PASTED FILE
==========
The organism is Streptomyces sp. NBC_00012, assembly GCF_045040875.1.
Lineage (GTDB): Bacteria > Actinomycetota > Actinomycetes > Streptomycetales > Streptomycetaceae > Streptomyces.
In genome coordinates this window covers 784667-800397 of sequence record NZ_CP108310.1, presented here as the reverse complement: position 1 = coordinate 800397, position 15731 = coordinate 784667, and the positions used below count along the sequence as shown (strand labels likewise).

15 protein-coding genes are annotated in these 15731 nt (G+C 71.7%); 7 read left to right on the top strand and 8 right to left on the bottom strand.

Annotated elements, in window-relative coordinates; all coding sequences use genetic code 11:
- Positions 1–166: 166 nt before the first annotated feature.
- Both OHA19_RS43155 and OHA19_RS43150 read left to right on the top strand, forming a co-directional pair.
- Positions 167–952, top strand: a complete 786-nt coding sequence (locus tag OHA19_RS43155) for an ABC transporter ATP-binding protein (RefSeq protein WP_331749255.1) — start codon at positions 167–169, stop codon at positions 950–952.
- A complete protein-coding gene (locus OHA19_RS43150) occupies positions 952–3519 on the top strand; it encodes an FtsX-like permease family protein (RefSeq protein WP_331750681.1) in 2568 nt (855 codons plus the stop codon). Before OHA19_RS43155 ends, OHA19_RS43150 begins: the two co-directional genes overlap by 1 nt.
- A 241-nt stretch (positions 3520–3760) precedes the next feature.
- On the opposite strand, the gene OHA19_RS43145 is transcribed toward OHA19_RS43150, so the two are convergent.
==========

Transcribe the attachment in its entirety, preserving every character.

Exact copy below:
The organism is Streptomyces sp. NBC_00012, assembly GCF_045040875.1.
Lineage (GTDB): Bacteria > Actinomycetota > Actinomycetes > Streptomycetales > Streptomycetaceae > Streptomyces.
In genome coordinates this window covers 784667-800397 of sequence record NZ_CP108310.1, presented here as the reverse complement: position 1 = coordinate 800397, position 15731 = coordinate 784667, and the positions used below count along the sequence as shown (strand labels likewise).

15 protein-coding genes are annotated in these 15731 nt (G+C 71.7%); 7 read left to right on the top strand and 8 right to left on the bottom strand.

Annotated elements, in window-relative coordinates; all coding sequences use genetic code 11:
- Positions 1–166: 166 nt before the first annotated feature.
- Both OHA19_RS43155 and OHA19_RS43150 read left to right on the top strand, forming a co-directional pair.
- Positions 167–952, top strand: a complete 786-nt coding sequence (locus tag OHA19_RS43155) for an ABC transporter ATP-binding protein (RefSeq protein WP_331749255.1) — start codon at positions 167–169, stop codon at positions 950–952.
- A complete protein-coding gene (locus OHA19_RS43150) occupies positions 952–3519 on the top strand; it encodes an FtsX-like permease family protein (RefSeq protein WP_331750681.1) in 2568 nt (855 codons plus the stop codon). Before OHA19_RS43155 ends, OHA19_RS43150 begins: the two co-directional genes overlap by 1 nt.
- A 241-nt stretch (positions 3520–3760) precedes the next feature.
- On the opposite strand, the gene OHA19_RS43145 is transcribed toward OHA19_RS43150, so the two are convergent.